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Alison Tagliaferri

Purple reign

Pantone’s 2018 Color of the Year, Ultra Violet, marks the fourth time Pantone has selected a purple, or a variety of purple, as the Color of the Year: Radiant Orchid, a solid purple, in 2014; Blue Iris, a blue purple, in 2008; and Fuchsia Rose, described by Pantone as a “bright pink and purple” but looks like pink to most of us, in 2001.

When Pantone named Ultra Violet, a deep royal purple, the latest Color of the Year, the news thrilled our Bright Lights because we’re passionate lovers of purple.

It’s not because of our hometown pride in the purple-clad Baltimore Ravens, a team that, like A. Bright Idea, began in 1996. Beyond visually representing A. Bright Idea, purple is our brand.

Pantone sets the standard for colors used by the print and design industry. As a graphic designer, when I sit down to begin a logo or design, I sit down with a Pantone book. Like every designer, I turn to a Pantone book when it comes time to pick a color palette for a project. That helps me find colors that work together well in the Pantone swatch book. I also bring a Pantone color book to every press check to make sure the print color matches.

The Pantone Color Institute staff has selected a Color of the Year since 2000 and bases the selection on their analysis of pop culture, fashion, design and current events. Last year’s pick of Greenery as the 2017 Color of the Year represented a new beginning. Pantone describes Ultra Violet as the color that “lights the way” for what is to come. That phrase also resonates with us as Bright Lights who help light the way for our clients.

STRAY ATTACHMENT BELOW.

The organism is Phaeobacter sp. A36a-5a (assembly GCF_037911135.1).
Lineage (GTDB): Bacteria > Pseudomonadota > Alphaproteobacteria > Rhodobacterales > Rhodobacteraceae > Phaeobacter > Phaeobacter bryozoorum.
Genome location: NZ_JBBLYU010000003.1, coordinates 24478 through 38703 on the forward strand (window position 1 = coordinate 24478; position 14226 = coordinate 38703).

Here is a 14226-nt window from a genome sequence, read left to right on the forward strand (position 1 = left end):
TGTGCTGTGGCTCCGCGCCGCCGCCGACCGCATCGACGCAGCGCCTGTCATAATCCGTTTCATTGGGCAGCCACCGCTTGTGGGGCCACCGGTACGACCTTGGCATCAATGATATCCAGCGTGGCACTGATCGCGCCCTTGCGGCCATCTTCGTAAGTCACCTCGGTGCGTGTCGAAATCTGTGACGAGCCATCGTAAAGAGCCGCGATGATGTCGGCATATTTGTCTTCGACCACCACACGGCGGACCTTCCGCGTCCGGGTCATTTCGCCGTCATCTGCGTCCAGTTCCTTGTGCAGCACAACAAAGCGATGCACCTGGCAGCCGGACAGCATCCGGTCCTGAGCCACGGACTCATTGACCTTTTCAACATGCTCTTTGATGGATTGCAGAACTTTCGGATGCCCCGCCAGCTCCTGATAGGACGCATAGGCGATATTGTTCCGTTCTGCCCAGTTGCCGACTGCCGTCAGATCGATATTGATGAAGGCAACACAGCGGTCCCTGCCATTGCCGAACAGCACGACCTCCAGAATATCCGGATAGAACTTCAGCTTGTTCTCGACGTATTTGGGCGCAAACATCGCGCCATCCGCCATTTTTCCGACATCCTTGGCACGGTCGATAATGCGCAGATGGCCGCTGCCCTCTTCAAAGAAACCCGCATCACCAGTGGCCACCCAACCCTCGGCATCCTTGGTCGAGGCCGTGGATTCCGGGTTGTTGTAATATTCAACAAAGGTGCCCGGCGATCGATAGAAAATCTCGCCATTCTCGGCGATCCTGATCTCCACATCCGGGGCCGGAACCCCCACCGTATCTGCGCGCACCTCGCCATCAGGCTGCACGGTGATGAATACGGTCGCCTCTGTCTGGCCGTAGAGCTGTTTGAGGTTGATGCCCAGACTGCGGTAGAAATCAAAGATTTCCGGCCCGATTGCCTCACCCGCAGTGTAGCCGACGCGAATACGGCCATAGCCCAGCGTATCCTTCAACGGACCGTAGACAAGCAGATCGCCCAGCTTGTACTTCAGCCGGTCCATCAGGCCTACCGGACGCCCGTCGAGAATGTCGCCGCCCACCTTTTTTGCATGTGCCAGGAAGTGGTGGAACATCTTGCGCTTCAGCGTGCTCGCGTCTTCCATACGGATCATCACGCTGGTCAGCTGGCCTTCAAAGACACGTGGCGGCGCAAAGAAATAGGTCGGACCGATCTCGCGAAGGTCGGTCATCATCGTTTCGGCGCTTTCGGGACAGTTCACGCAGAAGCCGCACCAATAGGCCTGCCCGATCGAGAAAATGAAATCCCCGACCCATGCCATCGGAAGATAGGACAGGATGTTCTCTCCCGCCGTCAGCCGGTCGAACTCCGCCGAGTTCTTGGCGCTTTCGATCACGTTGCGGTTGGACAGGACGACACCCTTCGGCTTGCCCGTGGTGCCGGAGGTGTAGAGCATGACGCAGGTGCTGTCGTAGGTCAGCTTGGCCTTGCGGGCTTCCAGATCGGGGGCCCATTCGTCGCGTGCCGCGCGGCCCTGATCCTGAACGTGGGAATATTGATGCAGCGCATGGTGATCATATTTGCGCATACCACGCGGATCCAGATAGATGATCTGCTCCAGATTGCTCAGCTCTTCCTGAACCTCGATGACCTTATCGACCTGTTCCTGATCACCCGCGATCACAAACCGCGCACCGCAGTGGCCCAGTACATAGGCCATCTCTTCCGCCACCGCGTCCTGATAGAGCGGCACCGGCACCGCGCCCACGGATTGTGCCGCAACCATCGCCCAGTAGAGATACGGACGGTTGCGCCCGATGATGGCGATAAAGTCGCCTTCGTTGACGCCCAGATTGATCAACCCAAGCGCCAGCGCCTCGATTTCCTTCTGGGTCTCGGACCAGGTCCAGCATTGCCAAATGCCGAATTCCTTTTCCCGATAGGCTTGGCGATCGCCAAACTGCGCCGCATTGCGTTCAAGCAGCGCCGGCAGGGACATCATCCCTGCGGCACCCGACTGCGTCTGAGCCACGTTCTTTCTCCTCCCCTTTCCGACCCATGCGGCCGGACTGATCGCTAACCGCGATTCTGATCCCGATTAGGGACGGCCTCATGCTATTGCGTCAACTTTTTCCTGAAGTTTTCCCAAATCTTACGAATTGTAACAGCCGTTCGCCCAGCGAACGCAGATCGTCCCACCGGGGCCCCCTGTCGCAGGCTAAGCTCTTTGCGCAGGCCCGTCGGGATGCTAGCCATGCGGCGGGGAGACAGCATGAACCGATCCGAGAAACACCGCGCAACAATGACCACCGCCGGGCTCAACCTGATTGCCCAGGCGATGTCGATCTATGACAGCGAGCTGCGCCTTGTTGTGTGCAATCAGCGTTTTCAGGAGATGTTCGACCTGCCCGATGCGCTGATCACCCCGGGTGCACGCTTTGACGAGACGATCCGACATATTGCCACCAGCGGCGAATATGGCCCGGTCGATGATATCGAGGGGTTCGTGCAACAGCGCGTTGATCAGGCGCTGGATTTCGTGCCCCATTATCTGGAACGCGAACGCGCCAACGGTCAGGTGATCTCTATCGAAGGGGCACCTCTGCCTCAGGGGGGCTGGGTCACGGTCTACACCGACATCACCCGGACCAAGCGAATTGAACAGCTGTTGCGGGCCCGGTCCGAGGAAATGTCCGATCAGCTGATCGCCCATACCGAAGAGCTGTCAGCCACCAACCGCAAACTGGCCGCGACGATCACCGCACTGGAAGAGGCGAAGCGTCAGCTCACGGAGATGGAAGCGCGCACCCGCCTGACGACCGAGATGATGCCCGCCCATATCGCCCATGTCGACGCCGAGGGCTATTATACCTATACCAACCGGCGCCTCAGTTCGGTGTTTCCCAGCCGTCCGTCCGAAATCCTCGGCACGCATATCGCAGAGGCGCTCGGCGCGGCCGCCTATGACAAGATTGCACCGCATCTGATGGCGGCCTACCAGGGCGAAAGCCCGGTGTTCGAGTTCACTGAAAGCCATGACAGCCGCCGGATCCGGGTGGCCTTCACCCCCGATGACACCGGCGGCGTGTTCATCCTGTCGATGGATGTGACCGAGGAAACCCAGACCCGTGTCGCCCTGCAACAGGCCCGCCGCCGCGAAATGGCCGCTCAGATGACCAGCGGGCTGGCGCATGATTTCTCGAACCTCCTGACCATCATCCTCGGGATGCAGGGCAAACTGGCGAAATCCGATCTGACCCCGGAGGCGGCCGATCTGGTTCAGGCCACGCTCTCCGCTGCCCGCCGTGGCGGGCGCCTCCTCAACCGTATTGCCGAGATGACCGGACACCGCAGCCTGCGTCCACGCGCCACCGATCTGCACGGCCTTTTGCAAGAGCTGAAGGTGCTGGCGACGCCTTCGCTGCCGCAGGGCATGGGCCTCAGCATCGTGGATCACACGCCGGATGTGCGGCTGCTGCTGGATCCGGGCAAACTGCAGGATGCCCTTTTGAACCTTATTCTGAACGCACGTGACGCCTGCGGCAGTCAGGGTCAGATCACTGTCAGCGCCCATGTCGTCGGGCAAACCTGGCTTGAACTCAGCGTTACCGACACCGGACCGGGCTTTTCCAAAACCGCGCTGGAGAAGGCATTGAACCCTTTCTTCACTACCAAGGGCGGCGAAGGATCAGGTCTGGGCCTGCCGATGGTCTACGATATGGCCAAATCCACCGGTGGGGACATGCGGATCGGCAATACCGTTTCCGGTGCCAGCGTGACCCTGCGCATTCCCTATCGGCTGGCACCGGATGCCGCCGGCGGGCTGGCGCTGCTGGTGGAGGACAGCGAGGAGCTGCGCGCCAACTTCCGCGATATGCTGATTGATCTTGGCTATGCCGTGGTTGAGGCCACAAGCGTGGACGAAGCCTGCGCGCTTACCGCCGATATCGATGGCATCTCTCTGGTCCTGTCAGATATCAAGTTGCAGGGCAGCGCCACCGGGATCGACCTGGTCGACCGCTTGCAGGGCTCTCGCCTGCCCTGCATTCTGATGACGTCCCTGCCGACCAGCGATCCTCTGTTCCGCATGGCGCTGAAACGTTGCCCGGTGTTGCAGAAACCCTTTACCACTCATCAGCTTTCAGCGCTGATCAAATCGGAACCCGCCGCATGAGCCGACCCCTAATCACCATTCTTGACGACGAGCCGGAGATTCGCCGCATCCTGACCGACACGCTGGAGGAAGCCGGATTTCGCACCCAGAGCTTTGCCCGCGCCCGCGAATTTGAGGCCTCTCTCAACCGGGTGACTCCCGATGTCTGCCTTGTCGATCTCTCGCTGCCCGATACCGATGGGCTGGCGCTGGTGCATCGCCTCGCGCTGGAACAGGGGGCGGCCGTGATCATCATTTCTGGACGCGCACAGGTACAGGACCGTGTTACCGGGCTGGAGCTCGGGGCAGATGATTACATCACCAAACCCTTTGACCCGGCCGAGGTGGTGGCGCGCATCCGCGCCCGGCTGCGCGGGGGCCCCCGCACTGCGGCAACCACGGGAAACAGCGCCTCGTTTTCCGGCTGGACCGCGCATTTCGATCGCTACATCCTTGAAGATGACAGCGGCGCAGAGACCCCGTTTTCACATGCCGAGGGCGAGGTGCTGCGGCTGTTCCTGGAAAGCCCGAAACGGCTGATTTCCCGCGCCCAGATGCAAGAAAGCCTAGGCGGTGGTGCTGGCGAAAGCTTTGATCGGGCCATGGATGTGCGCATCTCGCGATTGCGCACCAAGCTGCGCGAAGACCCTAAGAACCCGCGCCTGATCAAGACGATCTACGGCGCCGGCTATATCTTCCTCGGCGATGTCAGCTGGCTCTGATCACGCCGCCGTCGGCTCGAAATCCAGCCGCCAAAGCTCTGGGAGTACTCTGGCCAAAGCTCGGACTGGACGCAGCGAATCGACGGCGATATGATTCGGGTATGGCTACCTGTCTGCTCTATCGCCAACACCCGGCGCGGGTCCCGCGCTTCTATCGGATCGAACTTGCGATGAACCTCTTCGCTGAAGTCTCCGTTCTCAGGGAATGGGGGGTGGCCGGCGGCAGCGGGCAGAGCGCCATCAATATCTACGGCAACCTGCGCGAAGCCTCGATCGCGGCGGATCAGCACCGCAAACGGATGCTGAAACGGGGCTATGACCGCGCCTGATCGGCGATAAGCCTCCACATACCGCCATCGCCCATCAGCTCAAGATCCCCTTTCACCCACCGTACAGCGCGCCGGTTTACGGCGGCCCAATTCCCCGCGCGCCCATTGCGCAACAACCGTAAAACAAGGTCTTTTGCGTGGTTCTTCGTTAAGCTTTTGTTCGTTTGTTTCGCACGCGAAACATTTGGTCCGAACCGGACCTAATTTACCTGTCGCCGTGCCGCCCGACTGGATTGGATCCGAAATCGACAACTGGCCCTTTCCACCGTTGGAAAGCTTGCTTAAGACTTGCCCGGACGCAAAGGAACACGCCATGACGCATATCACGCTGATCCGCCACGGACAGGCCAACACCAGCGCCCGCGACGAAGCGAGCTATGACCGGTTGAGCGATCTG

“Complex and contemplative, Ultra Violet suggests the mysteries of the cosmos, the intrigue of what lies ahead, and the discoveries beyond where we are now,” Pantone wrote in the announcement. “The vast and limitless night sky is symbolic of what is possible and continues to inspire the desire to pursue a world beyond our own.”

Courtesy of Pantone

Purple inspires creativity. A mindful color that energizes, yet calms, purple can represent sophistication, happiness, brightness and so much more. Purple’s not feminine or masculine. It’s gender neutral, allowing for a wide range of uses.

Pantone’s Color of the Year influences design trends across industries. In addition to A. Bright Idea, the designer handbag company where I started my career always incorporated the Pantone Color of the Year into the new line.

While it’s complementary to yellow, purple works well with a wide range of colors. Its popularity with designers may be one reason Pantone has picked a shade of purple four times for Color of the Year since 2000. Unlike a red or orange that tries to grab your attention, purple conveys tranquility and contemplation. A designer also can use it in larger color blocks.

For those of us at A. Bright Idea, purple always remains in style, providing our graphic designers with versatility. Tell us how you plan to incorporate Ultra Violet in the new year by commenting below.

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